Gold has long been an important hedge in times of uncertainty, and unlike foreign currencies, equities, or debt securities, its value is not dependent on any company or nation’s solvency.
This has made gold an essential part of many national central bank reserves, especially as the monetary supply of many nations continues to expand and central banks are exploring digital currencies which could be reserve or gold backed.
With gold still making up a large part of many nations’ reserves, how have central banks been managing the precious metal?
Using data from the IMF’s International Financial Statistics, this infographic looks at the top 20 countries by their central bank’s gold holdings and how their national gold reserves have changed since 2000.
Many European nations started the millennium by reducing their gold holdings. The Euro Area (including the European Central Bank) sold a total of 1,885.3 tonnes over the past two decades, reducing gold holdings by around 15%.
Despite this, European nations like Germany, Italy, and France still retain some of the largest gold reserves, with Italy not having touched their gold at all over the past 20 years.
After the termination of the Central Bank Gold Agreement in July of 2019, the European Central Bank made it clear that gold is still held in high standard by the Euro Area’s nations:
“The signatories confirm that gold remains an important element of global monetary reserves, as it continues to provide asset diversification benefits and none of them currently has plans to sell significant amounts of gold.”
While nations across Europe sold off some of their central bank gold reserves, smaller countries like Kazakhstan, Cambodia, Kyrgyz Republic, Belarus, Qatar, and Uzbekistan have been some of the biggest gold purchasers relative to their GDP.
*Uzbekistan data only available from 2013 onwards
**Belarus data only available from 2002 onwards
Source: IMF World Economic Outlook Database
None of the nations in the table above rank in the top 50 by nominal GDP, however, their central bank reserves have greatly grown in value thanks to their gold accumulation over the past 20 years. Along with this, countries like Uzbekistan are focusing on making gold production and circulation a key part of their economies.
In November of 2020, Uzbekistan introduced a new gold product available at commercial banks to make buying and selling gold more accessible: gold bars weighing 5, 10, 20, and 50 grams in a protective card packaging with a matching QR code for authentication.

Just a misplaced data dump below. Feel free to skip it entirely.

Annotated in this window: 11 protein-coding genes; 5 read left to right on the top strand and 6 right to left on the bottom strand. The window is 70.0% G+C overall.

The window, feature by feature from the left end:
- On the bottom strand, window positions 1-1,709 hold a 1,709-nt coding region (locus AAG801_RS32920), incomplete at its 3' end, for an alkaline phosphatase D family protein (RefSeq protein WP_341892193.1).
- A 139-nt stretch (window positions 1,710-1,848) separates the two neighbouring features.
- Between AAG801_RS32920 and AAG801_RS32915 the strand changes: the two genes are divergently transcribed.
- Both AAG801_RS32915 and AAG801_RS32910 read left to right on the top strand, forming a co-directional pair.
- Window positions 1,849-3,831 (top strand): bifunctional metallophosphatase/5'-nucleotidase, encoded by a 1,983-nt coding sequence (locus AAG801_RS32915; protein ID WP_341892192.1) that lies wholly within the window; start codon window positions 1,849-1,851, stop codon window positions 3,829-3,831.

As Uzbekistan pushes to become one of the world’s largest gold producers over the next few years, this product reintroduces gold in smaller purchasable amounts for everyday citizens.
Since 2017, Turkey has increased gold within their central bank reserves from 116 to 527 tonnes (a 354% increase), while wrestling with rising inflation and a plummeting Turkish lira.
Alongside the central bank’s gold purchases, the Turkish government introduced gold-backed bonds and changes to gold regulations in an attempt to draw out household gold deposits. To further strengthen the nation’s economic independence and cut down gold import costs, Turkey is planning to radically ramp up domestic gold production to 100 tonnes of gold per year.
The country broke records in 2020 with 42 tonnes of gold produced, and the recent discovery of a 3.5M oz gold deposit (valued ~$6B) will help supply the nation’s surging demand for the precious metal.
One trend that is common across many nations: gold as a percentage of reserves has risen consistently since Q3 of 2018 as gold’s price has skyrocketed.
Most European central banks have gold reserves above the 50% mark of their reserves despite mostly selling gold over the past two decades. On the other hand, China and India have been aggressively purchasing gold since 2000, and yet gold still remains at single-digit percentages of their total reserves with plenty of room for expansion.
While some major nations’ gold holdings are reaching 70-80% of their reserves, the head of foreign exchange reserves management for the Central Bank of Hungary, Róbert Rékási, doesn’t think that nations are approaching a ceiling for this figure, and that central banks are still willing to increase their gold exposure.
The two nations that have increased their gold exposure the most over these past two decades have been China and Russia, which have purchased 1,553 tonnes (393% increase) and 1,873 tonnes (443% increase) respectively.
These aggressive purchases highlight a potential distancing from a weakening U.S. monetary system. The U.S. dollar was recently overtaken by gold as a percentage of Russian reserves, and has fallen to 25-year lows in global central bank foreign exchange reserves.
As both China and Russia have begun preparing central bank digital currencies, the two nations could be looking to set new monetary standards and strengthen their roles in the world’s evolving financial system.
Gold’s value has stagnated over the past few months while bitcoin and equities have taken the spotlight, however, central banks still consider it an essential part of their reserves.
Developing nations and global heavyweights like Russia, China, and India have all been accumulating and prioritizing gold production, and while European countries have sold some gold the past two decades, they still rank among the largest holders of the precious metal.
As central bank digital currencies loom on the horizon, gold still plays an essential role in the composition of national central bank reserves backing these new financial systems, providing a familiar inflation hedge for central banks and investors in these uncertain monetary times.